Jane Eyre complains of being “fagged” in Charlotte Bronte‘s masterpiece; a small road in northern England is named “Faggy Lane;” and who can forget Alfred Gurney’s heartwarming 1884 poetry collection, A Christmas Faggot?
The preceding paragraph makes me cringe, no matter how innocuous the language. “Faggot,” formerly a polymorphous word for a bundle of sticks* or disagreeable woman or English meat dish, is slang for “gay man” in most North American dialects. This is further shortened to “fag,” intruding upon a UK/Commonwealth term for “cigarette.”
Given the multiple meanings, it is sometimes tricky to explain the offensiveness of these terms to non-Americans. “Faggot” is more than an insult; it’s a rallying cry for violence. Crude punchlines may suggest otherwise (for instance, the divisive “paging Dr. Faggot” joke in The Hangover). But I have certainly been threatened violently with “faggot,” as have countless men who are either gay or perceived as such. It remains profoundly hateful.
But how American is the word? On Wikipedia, one finds this questionable take on the matter:
Originally confined to the United States, the use of the words “fag” and “faggot” as epithets for gay men has spread elsewhere in the English-speaking world, but the extent to which they are used in this sense has varied outside the context of imported US popular culture.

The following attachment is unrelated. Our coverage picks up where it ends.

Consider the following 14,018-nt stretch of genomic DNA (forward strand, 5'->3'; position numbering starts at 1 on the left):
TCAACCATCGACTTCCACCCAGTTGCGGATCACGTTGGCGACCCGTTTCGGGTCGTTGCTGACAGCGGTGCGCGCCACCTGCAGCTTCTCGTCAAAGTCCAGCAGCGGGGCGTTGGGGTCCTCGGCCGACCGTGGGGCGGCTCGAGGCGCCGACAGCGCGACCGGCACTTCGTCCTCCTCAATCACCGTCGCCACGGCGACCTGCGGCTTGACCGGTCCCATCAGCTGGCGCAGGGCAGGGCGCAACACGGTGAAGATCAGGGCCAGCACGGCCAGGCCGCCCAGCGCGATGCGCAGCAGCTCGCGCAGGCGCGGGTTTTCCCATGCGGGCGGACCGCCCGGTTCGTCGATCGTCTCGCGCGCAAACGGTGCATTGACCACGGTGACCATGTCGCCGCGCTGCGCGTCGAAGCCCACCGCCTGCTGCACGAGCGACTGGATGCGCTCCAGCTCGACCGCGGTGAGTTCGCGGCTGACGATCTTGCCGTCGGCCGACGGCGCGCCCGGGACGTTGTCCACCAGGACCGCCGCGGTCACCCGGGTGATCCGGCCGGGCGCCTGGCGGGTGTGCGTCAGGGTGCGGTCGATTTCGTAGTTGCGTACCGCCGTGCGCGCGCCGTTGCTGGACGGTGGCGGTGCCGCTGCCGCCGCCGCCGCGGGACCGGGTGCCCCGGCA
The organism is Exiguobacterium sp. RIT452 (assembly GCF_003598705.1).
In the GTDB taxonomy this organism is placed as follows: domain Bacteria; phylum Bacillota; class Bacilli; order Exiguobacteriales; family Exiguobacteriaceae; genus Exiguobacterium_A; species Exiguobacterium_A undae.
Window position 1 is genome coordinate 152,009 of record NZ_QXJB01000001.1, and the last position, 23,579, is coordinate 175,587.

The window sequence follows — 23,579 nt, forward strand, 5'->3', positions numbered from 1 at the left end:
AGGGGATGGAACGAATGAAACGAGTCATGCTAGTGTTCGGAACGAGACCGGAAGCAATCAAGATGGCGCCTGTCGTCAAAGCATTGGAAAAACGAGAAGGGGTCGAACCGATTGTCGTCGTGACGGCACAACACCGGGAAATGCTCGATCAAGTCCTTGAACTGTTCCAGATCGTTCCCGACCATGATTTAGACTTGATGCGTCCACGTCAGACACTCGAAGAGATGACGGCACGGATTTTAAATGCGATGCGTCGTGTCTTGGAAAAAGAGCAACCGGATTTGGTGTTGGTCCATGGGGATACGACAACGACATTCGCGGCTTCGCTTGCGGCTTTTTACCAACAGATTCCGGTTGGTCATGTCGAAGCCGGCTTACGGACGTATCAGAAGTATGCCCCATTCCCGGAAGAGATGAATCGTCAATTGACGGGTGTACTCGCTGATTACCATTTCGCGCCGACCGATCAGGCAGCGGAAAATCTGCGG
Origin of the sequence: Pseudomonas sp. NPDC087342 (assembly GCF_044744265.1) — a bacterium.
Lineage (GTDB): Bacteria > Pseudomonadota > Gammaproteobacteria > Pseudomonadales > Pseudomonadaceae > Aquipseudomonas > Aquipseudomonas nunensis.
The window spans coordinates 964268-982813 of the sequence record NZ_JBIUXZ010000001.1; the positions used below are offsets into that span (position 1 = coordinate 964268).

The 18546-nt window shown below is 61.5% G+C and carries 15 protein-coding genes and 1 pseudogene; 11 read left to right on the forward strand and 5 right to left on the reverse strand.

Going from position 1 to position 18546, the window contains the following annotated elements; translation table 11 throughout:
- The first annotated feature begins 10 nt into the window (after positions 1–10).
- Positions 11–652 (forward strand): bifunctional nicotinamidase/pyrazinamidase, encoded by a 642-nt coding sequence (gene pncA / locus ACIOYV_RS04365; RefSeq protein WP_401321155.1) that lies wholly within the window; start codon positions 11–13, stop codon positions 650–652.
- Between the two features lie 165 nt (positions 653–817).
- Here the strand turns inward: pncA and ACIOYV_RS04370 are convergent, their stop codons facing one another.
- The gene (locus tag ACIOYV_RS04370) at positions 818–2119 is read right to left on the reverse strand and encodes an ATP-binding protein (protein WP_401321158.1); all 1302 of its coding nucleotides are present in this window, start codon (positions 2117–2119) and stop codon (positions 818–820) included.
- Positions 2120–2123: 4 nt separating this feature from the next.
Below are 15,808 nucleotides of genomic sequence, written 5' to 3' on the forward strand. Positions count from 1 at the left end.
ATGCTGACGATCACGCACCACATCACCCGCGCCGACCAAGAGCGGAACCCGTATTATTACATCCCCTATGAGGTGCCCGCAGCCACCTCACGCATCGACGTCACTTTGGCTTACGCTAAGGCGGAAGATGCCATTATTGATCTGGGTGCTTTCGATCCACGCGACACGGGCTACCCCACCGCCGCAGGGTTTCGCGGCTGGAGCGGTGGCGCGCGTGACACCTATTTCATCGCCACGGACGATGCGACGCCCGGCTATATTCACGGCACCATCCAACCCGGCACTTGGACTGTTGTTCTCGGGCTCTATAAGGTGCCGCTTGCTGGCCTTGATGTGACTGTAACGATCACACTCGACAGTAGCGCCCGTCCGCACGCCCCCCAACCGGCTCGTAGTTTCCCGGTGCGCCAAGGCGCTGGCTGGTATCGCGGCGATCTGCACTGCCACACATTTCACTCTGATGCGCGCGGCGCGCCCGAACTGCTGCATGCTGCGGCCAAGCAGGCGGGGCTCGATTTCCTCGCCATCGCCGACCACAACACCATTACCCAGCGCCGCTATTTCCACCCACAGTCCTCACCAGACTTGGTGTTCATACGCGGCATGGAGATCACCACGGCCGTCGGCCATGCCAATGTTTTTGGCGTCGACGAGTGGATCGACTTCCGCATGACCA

Is this true? I find the spread difficult to track, given fag and faggot‘s competing meanings. The latter is used pejoratively by Canadians (as heard in The Kids in the Hall). Yet in the series Slings and Arrows, the protagonist refers to cigarettes as “fags,” suggesting the British term’s circulation up North. (Or is this Anglophilic affectation? The show is about Shakespearean actors, after all.)
The slur abounds overseas these days. A character refers to another as a “faggot” in the 2003 Irish film Intermission. Australian Swimmer Stephanie Rice was condemned for Tweeting “suck on that faggots” after watching a rugby match. There was controversy in South Africa over rapper DJ Hi-Tek’s use of “faggot” in song lyrics; the artist is gay himself, prompting questions about the term’s legitimacy among gay men.
Even personal anecdote suggests the word’s creep. My brother once had a loutish British co-worker who observed, “you’re one of those communist, vegetarian faggots, aren’t you?” (This was a wildly misguided attempt at an icebreaker).
Yet such slurs clearly co-exist with previous definitions outside America. Search for “faggot” on the Telegraph website and you find articles about homophobia side-by-side with innocent Christmas recipes. In Australia, one finds several controversies about the word being directed toward gay men, yet in a harrowing incident, a female rape victim was called a “faggot” for telling her story at a comedy club, which suggests that the term’s misogynistic origins are not yet a thing of the past.
If homophobic “faggot” has indeed been accepted beyond Yankee shores, this seems to have happened recently. An unfortunate turn of events, as the word has never been more odious. If it is indeed “spreading,” why now?
*In some cases, this was extended to mean a bundle or group of anything.